Gelitin includes duration in its toolbox of expressive means by amplifying the challenges surrounding ‘real-time’ art.
The concept of ‘real time’ first developed in the late 1950s-early 1960s by the designers of the computer systems network for the US Air force Strategic Air Command. Its goal was to provide instant response to a missile or bomber attack. Then the term ‘real-time’ was applied to time-sharing computer systems. Jack Burnham (b. 1931), a writer who focuses on art and technology, applied the term ‘real-time’ to artworks that are designed to evolve over time, in contrast to traditional art works, like paintings, that exist in ‘mythical time’. Mythical time is disassociated from living systems and is protected from the stresses of day-to-day events.
Gelitin includes duration in its toolbox of expressive means by amplifying the challenges surrounding ‘real-time’ art. Rabbit, a massive sculpture, is not only designed to be temporary, it will be an unsightly brown mess as it decomposes, a process that promises to take transpire over two decades.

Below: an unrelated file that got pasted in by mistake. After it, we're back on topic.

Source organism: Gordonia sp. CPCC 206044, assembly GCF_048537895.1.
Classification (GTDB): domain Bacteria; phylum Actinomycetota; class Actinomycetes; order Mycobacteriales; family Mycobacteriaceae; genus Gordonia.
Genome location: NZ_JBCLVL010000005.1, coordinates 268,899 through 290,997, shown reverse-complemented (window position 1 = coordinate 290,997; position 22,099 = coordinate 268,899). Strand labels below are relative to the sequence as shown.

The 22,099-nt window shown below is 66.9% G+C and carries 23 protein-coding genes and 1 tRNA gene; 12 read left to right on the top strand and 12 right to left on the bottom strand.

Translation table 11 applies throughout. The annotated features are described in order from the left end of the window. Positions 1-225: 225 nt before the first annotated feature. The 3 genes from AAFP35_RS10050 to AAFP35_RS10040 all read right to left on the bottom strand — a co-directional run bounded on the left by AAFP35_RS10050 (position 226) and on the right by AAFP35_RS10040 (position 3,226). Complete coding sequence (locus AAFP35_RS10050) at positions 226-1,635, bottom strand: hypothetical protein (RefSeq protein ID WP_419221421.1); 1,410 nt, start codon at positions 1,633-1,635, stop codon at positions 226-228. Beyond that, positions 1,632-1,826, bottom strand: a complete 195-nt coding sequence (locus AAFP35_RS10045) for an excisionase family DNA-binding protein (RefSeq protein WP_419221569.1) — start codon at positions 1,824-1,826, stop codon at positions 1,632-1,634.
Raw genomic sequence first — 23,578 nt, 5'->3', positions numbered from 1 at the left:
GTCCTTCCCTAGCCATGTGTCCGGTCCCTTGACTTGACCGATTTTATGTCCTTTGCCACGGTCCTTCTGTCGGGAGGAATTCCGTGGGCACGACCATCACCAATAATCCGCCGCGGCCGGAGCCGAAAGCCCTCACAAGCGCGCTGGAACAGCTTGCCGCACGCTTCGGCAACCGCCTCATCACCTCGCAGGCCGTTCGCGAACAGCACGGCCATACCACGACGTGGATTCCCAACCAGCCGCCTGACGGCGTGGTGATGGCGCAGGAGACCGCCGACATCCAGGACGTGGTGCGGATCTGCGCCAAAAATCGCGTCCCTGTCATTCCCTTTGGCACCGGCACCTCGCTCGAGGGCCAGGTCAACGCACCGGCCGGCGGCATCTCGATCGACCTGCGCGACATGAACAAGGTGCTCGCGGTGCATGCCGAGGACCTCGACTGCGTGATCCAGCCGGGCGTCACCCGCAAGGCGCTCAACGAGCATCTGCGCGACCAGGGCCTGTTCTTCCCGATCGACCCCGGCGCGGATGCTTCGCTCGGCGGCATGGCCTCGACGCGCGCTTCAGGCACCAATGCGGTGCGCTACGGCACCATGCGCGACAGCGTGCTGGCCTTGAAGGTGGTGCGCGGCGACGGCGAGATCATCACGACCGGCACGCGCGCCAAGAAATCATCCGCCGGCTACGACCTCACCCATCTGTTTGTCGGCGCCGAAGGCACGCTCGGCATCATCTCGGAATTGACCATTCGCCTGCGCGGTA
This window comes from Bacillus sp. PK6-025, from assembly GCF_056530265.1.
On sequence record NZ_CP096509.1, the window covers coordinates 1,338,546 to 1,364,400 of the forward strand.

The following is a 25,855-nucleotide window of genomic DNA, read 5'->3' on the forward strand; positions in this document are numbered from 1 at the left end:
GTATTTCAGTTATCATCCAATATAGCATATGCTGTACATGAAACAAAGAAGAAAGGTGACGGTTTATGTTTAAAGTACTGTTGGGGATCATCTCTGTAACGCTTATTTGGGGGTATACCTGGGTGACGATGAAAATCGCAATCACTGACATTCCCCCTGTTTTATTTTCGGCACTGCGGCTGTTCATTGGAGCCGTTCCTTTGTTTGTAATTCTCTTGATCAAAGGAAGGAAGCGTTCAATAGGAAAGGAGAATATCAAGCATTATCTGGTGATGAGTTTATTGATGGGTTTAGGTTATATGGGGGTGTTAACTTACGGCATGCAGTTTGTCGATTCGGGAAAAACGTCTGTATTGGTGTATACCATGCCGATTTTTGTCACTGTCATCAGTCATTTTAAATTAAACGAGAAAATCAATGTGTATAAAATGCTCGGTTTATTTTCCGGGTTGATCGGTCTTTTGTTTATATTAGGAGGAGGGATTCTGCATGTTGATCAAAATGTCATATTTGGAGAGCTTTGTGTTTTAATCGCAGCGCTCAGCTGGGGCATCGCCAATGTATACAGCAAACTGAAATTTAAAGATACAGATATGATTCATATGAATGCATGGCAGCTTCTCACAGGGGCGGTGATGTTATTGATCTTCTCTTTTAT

Members of Gelitin reported that, thus far, the villagers who live in proximity to Rabbit have honored their commitment to leave the sculpture undisturbed throughout this long period. “Vandals don’t want to harm the rabbit. People know it was done for them. It is not for sale, not for tourists, not for opportunity, and not a logo for any company. There are no souvenirs, no postcards, no T-shirts.”20 The sculpture offers an example of an eco artwork that, instead of expending resources for art preservation, enriches its ecosystem as it ages.
Compare the ‘real-time’ component of Rabbit with Ant Farm’s Cadillac Ranch, with Natalie Jeremijenko’s OneTree(s), with Jae Rhim Lee’s Infinity Mushroom, Eduardo Kac’s biotopes, or with Simon Starling’s Shed/Boat/Shed – all of which exist in real time. Is the evolution of these works temporary or continuous, predetermined or random, linear or cyclical?